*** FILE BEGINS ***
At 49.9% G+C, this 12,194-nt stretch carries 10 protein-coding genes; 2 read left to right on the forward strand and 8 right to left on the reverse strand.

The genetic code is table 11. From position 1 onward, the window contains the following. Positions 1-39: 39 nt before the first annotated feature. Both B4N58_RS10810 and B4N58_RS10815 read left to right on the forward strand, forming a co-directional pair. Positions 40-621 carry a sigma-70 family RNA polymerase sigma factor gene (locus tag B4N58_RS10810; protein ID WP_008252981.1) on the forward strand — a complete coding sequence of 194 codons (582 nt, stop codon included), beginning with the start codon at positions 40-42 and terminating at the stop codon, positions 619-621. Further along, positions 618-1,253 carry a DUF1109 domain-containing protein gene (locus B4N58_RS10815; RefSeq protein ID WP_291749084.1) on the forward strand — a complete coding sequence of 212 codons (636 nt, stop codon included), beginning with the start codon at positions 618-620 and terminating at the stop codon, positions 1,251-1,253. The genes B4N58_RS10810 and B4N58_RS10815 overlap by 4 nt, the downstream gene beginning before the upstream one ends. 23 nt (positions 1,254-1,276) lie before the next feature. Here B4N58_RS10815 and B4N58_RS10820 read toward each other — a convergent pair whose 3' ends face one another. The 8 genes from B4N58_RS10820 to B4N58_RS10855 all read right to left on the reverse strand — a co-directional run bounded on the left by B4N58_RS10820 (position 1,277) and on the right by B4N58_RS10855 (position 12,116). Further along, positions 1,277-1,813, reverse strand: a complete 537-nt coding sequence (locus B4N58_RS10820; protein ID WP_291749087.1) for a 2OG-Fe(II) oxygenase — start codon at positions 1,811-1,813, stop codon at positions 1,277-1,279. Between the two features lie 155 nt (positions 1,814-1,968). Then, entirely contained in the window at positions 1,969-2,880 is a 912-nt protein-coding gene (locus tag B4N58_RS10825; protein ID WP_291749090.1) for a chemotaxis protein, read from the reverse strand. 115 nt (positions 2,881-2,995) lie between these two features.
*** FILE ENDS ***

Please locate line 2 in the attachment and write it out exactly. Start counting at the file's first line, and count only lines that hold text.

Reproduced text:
The genetic code is table 11. From position 1 onward, the window contains the following. Positions 1-39: 39 nt before the first annotated feature. Both B4N58_RS10810 and B4N58_RS10815 read left to right on the forward strand, forming a co-directional pair. Positions 40-621 carry a sigma-70 family RNA polymerase sigma factor gene (locus tag B4N58_RS10810; protein ID WP_008252981.1) on the forward strand — a complete coding sequence of 194 codons (582 nt, stop codon included), beginning with the start codon at positions 40-42 and terminating at the stop codon, positions 619-621. Further along, positions 618-1,253 carry a DUF1109 domain-containing protein gene (locus B4N58_RS10815; RefSeq protein ID WP_291749084.1) on the forward strand — a complete coding sequence of 212 codons (636 nt, stop codon included), beginning with the start codon at positions 618-620 and terminating at the stop codon, positions 1,251-1,253. The genes B4N58_RS10810 and B4N58_RS10815 overlap by 4 nt, the downstream gene beginning before the upstream one ends. 23 nt (positions 1,254-1,276) lie before the next feature. Here B4N58_RS10815 and B4N58_RS10820 read toward each other — a convergent pair whose 3' ends face one another. The 8 genes from B4N58_RS10820 to B4N58_RS10855 all read right to left on the reverse strand — a co-directional run bounded on the left by B4N58_RS10820 (position 1,277) and on the right by B4N58_RS10855 (position 12,116). Further along, positions 1,277-1,813, reverse strand: a complete 537-nt coding sequence (locus B4N58_RS10820; protein ID WP_291749087.1) for a 2OG-Fe(II) oxygenase — start codon at positions 1,811-1,813, stop codon at positions 1,277-1,279. Between the two features lie 155 nt (positions 1,814-1,968). Then, entirely contained in the window at positions 1,969-2,880 is a 912-nt protein-coding gene (locus tag B4N58_RS10825; protein ID WP_291749090.1) for a chemotaxis protein, read from the reverse strand. 115 nt (positions 2,881-2,995) lie between these two features.